Do you have evidence of commodity pool fraud or suspect a problem with a forex or other investment pool? Our whistleblower attorneys can help you report it to the U.S. Government. The CFTC has pursued enforcement actions against a number of commodity pool operators in recent years and will investigate your whistleblower information.
Individuals can report their information to the whistleblower program at the Commodity Futures Trading Commission (CFTC). Our attorneys will evaluate your evidence and represent you throughout the process, from filing Form TCR to your award claim, if necessary. If the CFTC successfully recovers $1 million or more because of your tip, you may receive between 10 to 30 percent if you are deemed eligible for a reward. For a free, confidential initial consultation:
Commodity Pool Fraud
Unfortunately, some pool operators are violating the law. They are unregistered, have engaged in misleading or false advertising, running a ponzi scheme or misappropriating the funds raised. Pool operators can violate the commodities laws in these and a number of other ways. They are not allowed to operate without the appropriate registration of their pool. They are not permitted to withdraw money for non-pool expenses and or take fees to which they are not entitled.
Employees of the pool, third-party professionals engaged by the operators, competitors and, eventually, investors may eventually realize that the company is violating the Commodity Exchange Act or CFTC rules. By reporting their information to the CFTC, these individuals can help stop the fraud against investors.
About Commodity Pools
Commodity pool operators raise funds from a number of investors to pool the funds together and trade futures and options. Commodity pool operators and commodity trading advisors must register as intermediaries unless they are exempt. They face numerous other requirements in order to operate, including distribution of a disclosure document, periodic account statements, audited annual financial reports and keep records regarding the pool’s participants, transactions and operations. Many firms offering investments in commodity pools use the resulting funds to trade in the foreign exchange (“Forex” or FX) market.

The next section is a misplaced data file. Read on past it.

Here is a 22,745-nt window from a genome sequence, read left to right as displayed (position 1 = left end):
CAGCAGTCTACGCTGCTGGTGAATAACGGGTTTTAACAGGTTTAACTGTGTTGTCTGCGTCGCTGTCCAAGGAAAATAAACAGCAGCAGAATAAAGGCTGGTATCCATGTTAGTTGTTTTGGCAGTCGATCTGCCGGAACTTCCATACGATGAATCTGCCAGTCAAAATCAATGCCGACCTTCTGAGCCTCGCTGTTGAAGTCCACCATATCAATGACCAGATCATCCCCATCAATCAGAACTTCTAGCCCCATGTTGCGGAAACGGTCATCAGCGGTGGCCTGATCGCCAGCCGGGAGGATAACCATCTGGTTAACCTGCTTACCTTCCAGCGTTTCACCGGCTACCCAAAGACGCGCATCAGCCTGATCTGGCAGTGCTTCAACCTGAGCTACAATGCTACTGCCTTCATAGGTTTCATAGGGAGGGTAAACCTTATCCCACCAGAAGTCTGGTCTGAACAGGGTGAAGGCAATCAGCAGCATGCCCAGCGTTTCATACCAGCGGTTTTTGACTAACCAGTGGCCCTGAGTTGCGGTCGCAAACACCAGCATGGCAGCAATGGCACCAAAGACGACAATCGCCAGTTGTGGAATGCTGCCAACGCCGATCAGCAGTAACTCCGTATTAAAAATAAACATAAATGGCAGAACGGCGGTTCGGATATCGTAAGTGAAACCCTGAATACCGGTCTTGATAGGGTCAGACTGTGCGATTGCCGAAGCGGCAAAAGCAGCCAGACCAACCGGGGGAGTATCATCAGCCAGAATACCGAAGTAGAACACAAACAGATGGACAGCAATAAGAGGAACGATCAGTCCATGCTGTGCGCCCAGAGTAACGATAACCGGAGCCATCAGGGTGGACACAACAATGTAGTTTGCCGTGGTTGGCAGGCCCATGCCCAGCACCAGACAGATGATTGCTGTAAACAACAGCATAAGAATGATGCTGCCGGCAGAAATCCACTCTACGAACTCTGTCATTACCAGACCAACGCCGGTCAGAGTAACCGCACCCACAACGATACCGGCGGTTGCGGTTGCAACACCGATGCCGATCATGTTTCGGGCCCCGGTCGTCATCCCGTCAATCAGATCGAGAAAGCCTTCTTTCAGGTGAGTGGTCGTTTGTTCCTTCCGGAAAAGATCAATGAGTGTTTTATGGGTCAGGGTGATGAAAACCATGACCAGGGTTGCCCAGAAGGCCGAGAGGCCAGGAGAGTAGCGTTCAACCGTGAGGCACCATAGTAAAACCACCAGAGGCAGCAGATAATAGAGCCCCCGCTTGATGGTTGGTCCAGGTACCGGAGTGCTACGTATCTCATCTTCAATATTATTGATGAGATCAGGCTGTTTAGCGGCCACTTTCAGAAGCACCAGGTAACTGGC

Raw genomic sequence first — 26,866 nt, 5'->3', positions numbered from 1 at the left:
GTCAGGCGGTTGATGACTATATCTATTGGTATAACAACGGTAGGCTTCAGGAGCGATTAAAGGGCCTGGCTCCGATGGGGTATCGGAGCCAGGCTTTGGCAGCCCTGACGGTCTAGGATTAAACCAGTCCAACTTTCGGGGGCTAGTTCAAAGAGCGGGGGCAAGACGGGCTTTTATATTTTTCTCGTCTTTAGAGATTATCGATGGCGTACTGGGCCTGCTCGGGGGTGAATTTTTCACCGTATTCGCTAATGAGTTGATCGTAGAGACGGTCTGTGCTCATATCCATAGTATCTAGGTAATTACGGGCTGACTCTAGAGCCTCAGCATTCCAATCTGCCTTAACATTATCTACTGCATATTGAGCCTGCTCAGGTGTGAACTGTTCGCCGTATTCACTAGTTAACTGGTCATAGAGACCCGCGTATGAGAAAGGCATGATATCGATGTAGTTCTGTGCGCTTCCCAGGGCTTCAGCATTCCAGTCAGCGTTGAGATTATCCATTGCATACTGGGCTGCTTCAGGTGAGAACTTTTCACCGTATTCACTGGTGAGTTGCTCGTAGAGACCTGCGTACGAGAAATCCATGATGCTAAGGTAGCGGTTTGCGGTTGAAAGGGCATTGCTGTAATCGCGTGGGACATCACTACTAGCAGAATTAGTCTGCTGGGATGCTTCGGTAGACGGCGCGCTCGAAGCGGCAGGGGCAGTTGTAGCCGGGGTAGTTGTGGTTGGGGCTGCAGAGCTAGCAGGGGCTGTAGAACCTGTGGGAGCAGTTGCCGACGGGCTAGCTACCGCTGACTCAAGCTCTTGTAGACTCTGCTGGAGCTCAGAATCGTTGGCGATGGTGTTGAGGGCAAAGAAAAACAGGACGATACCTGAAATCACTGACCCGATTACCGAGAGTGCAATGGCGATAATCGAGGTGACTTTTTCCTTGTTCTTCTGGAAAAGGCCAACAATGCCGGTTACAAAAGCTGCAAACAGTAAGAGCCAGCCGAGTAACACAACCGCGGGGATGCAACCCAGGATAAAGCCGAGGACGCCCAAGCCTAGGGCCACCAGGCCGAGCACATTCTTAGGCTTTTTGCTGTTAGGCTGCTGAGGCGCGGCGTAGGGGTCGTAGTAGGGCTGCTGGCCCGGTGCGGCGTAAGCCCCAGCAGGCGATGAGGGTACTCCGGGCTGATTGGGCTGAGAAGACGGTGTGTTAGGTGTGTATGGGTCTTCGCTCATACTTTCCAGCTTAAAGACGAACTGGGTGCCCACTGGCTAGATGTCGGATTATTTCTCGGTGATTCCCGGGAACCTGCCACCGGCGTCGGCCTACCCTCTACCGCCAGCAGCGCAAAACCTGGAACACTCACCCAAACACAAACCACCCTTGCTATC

For Potential Investors
The CFTC has issued a commodities fraud advisory about commodity pool fraud. The CFTC recommends that potential investors in these operations contact the National Futures Association or the CFTC to check the company’s registration, background and disciplinary history. It also recommends asking about fees and commissions charged, copies of account statements provided to the operator from registered trading firms, and the pool’s risk disclosure documents and performance history.
The Benefits of Reporting
The Right Thing to Do
Whistleblowers have become an increasingly important tool for law enforcement agencies. Without tips from individuals with non-public information, a company’s violation of the securities laws and fraud against investors may go unnoticed for years. In order to facilitate disclosures, the CFTC allows anonymous reporting and takes measures to protect the identity of its whistleblowers.
The CFTC will pay eligible whistleblowers a reward of between 10 and 30 percent of the amount recovered from enforcement actions over $1 million. Their whistleblower program was authorized by the Dodd-Frank Act in 2010. The commodities regulator began taking tips in 2011.
Dodd-Frank amended the Commodity Exchange Act to allow whistleblowers retaliated against by their employer to sue in Federal court and receive compensation for the wrongful acts against them. An individual becomes eligible for these protections when they have submitted Form TCR to the CFTC’s whistleblower office.